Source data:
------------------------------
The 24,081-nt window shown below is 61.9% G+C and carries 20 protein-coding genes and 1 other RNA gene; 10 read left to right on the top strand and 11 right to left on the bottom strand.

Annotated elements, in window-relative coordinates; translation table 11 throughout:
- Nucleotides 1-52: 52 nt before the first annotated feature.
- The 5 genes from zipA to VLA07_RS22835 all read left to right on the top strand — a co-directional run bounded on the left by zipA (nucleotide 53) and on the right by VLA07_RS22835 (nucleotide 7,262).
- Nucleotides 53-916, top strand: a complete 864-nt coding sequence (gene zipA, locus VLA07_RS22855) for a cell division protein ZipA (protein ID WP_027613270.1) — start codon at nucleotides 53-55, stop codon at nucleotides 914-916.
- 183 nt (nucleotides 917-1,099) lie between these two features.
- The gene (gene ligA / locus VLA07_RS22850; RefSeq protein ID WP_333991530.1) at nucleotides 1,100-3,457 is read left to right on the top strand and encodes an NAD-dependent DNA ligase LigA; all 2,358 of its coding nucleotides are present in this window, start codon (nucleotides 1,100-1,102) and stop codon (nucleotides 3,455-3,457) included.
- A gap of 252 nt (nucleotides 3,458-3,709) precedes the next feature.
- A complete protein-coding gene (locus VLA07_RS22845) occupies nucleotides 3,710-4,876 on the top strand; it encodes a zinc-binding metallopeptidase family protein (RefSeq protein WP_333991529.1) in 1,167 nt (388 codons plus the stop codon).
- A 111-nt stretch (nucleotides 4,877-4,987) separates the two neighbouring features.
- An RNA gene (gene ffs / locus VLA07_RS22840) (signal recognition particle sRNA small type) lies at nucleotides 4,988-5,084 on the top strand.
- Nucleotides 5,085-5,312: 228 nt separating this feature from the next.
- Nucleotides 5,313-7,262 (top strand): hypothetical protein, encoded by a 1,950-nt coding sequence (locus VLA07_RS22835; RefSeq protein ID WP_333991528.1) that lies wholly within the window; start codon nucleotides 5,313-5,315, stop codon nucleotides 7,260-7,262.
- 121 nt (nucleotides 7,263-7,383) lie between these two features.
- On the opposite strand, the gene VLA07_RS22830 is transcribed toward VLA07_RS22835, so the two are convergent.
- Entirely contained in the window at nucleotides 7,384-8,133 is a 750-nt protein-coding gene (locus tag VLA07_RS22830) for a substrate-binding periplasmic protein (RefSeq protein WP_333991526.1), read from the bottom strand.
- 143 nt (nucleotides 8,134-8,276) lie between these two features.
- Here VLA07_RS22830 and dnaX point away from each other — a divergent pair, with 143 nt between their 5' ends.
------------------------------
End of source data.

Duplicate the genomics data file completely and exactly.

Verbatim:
The 24,081-nt window shown below is 61.9% G+C and carries 20 protein-coding genes and 1 other RNA gene; 10 read left to right on the top strand and 11 right to left on the bottom strand.

Annotated elements, in window-relative coordinates; translation table 11 throughout:
- Nucleotides 1-52: 52 nt before the first annotated feature.
- The 5 genes from zipA to VLA07_RS22835 all read left to right on the top strand — a co-directional run bounded on the left by zipA (nucleotide 53) and on the right by VLA07_RS22835 (nucleotide 7,262).
- Nucleotides 53-916, top strand: a complete 864-nt coding sequence (gene zipA, locus VLA07_RS22855) for a cell division protein ZipA (protein ID WP_027613270.1) — start codon at nucleotides 53-55, stop codon at nucleotides 914-916.
- 183 nt (nucleotides 917-1,099) lie between these two features.
- The gene (gene ligA / locus VLA07_RS22850; RefSeq protein ID WP_333991530.1) at nucleotides 1,100-3,457 is read left to right on the top strand and encodes an NAD-dependent DNA ligase LigA; all 2,358 of its coding nucleotides are present in this window, start codon (nucleotides 1,100-1,102) and stop codon (nucleotides 3,455-3,457) included.
- A gap of 252 nt (nucleotides 3,458-3,709) precedes the next feature.
- A complete protein-coding gene (locus VLA07_RS22845) occupies nucleotides 3,710-4,876 on the top strand; it encodes a zinc-binding metallopeptidase family protein (RefSeq protein WP_333991529.1) in 1,167 nt (388 codons plus the stop codon).
- A 111-nt stretch (nucleotides 4,877-4,987) separates the two neighbouring features.
- An RNA gene (gene ffs / locus VLA07_RS22840) (signal recognition particle sRNA small type) lies at nucleotides 4,988-5,084 on the top strand.
- Nucleotides 5,085-5,312: 228 nt separating this feature from the next.
- Nucleotides 5,313-7,262 (top strand): hypothetical protein, encoded by a 1,950-nt coding sequence (locus VLA07_RS22835; RefSeq protein ID WP_333991528.1) that lies wholly within the window; start codon nucleotides 5,313-5,315, stop codon nucleotides 7,260-7,262.
- 121 nt (nucleotides 7,263-7,383) lie between these two features.
- On the opposite strand, the gene VLA07_RS22830 is transcribed toward VLA07_RS22835, so the two are convergent.
- Entirely contained in the window at nucleotides 7,384-8,133 is a 750-nt protein-coding gene (locus tag VLA07_RS22830) for a substrate-binding periplasmic protein (RefSeq protein WP_333991526.1), read from the bottom strand.
- 143 nt (nucleotides 8,134-8,276) lie between these two features.
- Here VLA07_RS22830 and dnaX point away from each other — a divergent pair, with 143 nt between their 5' ends.